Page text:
Adapted from www.habitat3.org
The New Urban Agenda states the need to readdress the way we plan, finance, develop, govern, and manage cities and a number of its commitments and implementation actions will need effective legal frameworks to be turned into reality. Effective urban legislation is backed by a clear urban policy, has a clear purpose, has a content that responds to the regulated problem, and takes into account the available evidence, existing situation, resources, capacity and views of stakeholders. Effective urban legislation has a clear and enabling structure; it is presented clearly, is user-friendly, easy to comply with; compatible with other legal instruments, and incorporates sufficient mechanisms to monitor implementation and measure results.
Despite capacity development and more sustainable fiscal system can contribute substantially in increasing the implementation chances of legislation only regulations that are effective can guarantee a sustainable and predictable long term urbanization process, reduce corruption and enhance the rule of law. In these efforts, it is important to align with Sustainable Development Goal 16, which includes targets on effective, accountable and transparent institutions at all levels.
The New Urban Agenda anchors the effective implementation of inclusive and participatory urban policies supported by national, sub-national, and local institutional and regulatory frameworks. One of the most frequent reasons identified for the scarce implementation and enforcement of planning regulations is the lack of human and financial resources. “We have good laws, the problem is the implementation” Do you agree? Would you agree that we have good laws, but the problem is implementation? Do you think cities in developing countries should wait until they have enough human and financial resources to start implementing their urban legislation? What do you think are the major challenges to the reform of current legal frameworks and enhancing their capability to deliver urban policies effectively?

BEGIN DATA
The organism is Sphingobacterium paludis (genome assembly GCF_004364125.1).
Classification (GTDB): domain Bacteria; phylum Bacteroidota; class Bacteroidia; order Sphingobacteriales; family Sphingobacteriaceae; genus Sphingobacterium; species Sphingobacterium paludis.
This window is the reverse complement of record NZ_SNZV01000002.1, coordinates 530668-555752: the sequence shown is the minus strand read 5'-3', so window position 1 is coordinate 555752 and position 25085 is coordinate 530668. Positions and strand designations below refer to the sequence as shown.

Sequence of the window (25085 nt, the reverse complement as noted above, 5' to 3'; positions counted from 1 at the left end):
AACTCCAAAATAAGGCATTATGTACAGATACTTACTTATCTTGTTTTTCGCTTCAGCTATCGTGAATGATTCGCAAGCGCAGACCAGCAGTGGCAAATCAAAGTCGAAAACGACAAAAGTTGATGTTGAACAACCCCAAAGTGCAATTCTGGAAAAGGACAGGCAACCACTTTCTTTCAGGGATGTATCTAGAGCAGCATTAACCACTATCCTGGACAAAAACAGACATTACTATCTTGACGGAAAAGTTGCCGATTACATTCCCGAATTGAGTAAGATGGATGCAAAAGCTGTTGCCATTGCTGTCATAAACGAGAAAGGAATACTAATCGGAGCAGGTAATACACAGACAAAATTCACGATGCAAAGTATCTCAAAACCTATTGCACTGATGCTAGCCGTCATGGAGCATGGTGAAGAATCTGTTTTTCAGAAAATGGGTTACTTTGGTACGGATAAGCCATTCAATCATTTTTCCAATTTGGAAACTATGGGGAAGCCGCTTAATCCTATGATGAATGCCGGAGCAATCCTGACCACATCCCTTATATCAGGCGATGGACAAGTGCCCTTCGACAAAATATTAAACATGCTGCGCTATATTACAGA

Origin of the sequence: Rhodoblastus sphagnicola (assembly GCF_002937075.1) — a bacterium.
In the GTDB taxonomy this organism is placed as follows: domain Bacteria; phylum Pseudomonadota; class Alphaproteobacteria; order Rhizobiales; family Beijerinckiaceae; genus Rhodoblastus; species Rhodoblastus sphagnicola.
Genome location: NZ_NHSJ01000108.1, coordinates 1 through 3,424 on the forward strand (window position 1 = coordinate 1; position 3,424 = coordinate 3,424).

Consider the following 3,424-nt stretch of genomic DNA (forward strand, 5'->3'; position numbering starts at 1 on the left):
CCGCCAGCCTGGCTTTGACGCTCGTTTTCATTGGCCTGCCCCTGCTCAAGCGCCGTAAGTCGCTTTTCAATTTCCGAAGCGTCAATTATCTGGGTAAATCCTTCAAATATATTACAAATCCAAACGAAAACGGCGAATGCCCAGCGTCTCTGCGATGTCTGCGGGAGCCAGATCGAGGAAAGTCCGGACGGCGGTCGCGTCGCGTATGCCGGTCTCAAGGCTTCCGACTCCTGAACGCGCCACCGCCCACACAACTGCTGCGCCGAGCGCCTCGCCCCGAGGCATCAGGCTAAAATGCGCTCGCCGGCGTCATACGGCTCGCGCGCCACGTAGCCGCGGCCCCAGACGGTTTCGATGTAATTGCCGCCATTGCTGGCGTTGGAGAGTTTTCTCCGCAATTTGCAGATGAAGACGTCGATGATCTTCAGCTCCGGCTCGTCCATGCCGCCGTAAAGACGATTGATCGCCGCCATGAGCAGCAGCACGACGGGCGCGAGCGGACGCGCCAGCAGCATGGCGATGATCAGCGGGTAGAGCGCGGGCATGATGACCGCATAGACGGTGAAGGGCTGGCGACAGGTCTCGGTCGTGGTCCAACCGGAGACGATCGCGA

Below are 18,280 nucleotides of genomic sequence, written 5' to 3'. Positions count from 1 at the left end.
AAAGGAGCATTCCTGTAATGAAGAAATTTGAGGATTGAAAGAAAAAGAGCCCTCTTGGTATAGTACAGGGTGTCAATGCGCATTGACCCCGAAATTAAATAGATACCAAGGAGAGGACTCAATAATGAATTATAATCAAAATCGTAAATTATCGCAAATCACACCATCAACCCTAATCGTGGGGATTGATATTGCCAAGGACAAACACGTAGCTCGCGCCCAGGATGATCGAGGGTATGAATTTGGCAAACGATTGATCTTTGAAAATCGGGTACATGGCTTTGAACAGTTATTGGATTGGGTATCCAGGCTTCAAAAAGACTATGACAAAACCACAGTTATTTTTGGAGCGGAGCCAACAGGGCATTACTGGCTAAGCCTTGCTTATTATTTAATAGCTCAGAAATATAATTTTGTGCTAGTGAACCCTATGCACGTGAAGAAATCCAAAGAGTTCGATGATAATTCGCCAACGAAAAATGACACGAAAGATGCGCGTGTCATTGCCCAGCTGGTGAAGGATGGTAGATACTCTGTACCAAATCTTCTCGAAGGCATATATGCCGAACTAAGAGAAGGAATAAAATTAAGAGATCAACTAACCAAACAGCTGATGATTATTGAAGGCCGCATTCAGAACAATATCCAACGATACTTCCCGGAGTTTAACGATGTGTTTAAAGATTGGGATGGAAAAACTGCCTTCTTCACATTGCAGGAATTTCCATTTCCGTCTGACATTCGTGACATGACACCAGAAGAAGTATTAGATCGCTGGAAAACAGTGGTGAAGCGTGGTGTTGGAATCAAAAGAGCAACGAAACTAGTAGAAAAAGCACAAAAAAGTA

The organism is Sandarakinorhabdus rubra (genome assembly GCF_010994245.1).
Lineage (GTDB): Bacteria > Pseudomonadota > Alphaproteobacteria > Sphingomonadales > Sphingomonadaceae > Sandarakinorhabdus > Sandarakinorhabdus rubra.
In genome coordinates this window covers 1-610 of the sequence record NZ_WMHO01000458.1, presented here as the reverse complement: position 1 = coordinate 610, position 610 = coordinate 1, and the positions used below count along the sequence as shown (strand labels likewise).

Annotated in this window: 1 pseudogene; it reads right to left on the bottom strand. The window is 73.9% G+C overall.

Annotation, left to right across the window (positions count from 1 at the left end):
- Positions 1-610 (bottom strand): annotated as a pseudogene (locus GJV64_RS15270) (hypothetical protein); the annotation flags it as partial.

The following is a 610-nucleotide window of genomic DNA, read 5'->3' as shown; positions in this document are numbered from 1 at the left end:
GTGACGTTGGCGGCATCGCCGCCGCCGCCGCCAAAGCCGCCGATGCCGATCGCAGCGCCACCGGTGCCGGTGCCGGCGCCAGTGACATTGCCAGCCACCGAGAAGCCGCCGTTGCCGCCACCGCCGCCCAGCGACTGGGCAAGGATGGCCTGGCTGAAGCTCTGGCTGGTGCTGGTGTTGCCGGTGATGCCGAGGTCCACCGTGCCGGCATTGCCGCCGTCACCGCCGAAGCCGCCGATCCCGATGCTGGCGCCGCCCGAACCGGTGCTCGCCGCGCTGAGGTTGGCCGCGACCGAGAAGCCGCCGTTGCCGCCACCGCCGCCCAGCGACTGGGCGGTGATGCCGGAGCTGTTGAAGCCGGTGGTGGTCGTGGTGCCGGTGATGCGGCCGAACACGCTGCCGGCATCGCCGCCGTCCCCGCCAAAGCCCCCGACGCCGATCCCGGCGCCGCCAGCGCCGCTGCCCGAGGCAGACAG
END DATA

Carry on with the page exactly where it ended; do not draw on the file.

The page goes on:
The New Urban Agenda reaffirms the need to eliminate legal and institutional barriers to access basic services, affordable land and housing for people and local communities in vulnerable situations. What do you think should be the role of urban law in promoting equity and inclusion?
One of the commitments of the New Urban Agenda urges Member states to strengthen urban governance, with sound institutions and mechanisms that review, and thus provides predictability and coherence in the urban development plans and enhancing social inclusion, sustained, inclusive, sustainable economic growth, and environmental protection. Urban legal frameworks are characterized by their low effectiveness and implementation rate. Which governance, legal, and regulatory environment can support harnessing the full development potential of the cities?
The New Urban Agenda stresses the importance of transparency and accountability in the definition and implementation of inclusive and effective urban policies and legislation for sustainable urban development. How should legal and institutional frameworks be reformed to improve transparency and accountability?